One of the main ways that ICANN and Internet companies like Cloudflare and Google are suggesting that DNS-focused attacks can be countered is through the deployment of DNSSEC technology by domain owners.   Domain Name System Security Extensions (DNSSEC) has been described as a suite of Internet Engineering Task Force (IETF) specifications.  DNSSEC was designed to protect Internet resolvers/clients from forged DNS data, and it complements other technologies e.g. Transport Layer Security (usually used in HTTPS) that protect the end user/domain communication.  In essence, it cryptographically signs data to make it much more difficult to forge.

Low Adoption Rate

One of the reasons why DNS-focused attacks are so prevalent may be that the adoption rate of DNSSEC is so low – around 20%.  In fact, according to Cloudflare, only 3% of the Fortune 1,000 are using DNSSEC.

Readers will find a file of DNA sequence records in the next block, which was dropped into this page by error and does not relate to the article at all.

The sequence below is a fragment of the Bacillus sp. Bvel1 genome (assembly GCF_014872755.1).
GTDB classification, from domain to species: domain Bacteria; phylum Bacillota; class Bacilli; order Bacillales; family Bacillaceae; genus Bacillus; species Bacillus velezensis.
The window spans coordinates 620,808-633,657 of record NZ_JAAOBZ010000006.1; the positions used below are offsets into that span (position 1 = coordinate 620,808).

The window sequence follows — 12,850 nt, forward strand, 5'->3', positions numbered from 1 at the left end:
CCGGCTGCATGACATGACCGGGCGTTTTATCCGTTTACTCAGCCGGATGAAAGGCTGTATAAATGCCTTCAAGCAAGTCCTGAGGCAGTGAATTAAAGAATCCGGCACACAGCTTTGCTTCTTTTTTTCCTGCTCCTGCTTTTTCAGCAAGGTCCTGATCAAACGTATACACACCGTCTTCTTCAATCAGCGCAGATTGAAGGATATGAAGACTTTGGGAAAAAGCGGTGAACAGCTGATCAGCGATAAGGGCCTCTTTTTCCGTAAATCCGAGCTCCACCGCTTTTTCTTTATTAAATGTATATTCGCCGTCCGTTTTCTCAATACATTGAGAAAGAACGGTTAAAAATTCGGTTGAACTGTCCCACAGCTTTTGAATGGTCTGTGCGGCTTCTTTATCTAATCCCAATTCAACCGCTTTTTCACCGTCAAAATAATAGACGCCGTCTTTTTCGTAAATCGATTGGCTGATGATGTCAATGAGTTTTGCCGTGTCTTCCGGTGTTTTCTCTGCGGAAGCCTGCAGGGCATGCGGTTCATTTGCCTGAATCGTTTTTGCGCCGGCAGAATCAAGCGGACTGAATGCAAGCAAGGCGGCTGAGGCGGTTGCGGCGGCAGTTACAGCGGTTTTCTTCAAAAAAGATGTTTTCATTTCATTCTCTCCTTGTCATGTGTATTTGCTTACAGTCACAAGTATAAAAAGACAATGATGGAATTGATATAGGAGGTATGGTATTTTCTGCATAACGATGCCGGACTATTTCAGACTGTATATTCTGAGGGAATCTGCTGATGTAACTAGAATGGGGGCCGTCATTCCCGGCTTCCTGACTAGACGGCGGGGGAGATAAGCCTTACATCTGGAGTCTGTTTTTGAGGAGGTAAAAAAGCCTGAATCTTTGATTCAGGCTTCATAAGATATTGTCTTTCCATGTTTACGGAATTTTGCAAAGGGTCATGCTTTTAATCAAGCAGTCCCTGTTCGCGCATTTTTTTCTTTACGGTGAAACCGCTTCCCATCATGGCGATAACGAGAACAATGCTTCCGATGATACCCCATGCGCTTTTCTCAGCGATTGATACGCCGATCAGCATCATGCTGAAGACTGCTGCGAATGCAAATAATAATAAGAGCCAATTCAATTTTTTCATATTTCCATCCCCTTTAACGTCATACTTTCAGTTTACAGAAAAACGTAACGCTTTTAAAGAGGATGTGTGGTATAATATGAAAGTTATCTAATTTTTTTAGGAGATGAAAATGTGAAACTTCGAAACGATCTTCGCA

What Does This Mean For Your Business?

It is good that ICANN has identified this threat as this will now facilitate greater discussion and action and may motivate more domain owners to look into and adopt DNSSEC, hopefully across all unsecured domain names.  Although full deployment of DNSSEC is not the ultimate answer, it may go a long way towards drastically reducing the current threat.

ICANN has produced a helpful checklist of recommended security precautions that members of the domain name industry e.g. registries, registrars, resellers, and others, can proactively take to protect their systems, their customers’ systems and any that could be reached via DNS.  You can find the checklist here:

UK Government Warns ‘No Deal’ Brexit May Mean A .COM Replacement For Your .EU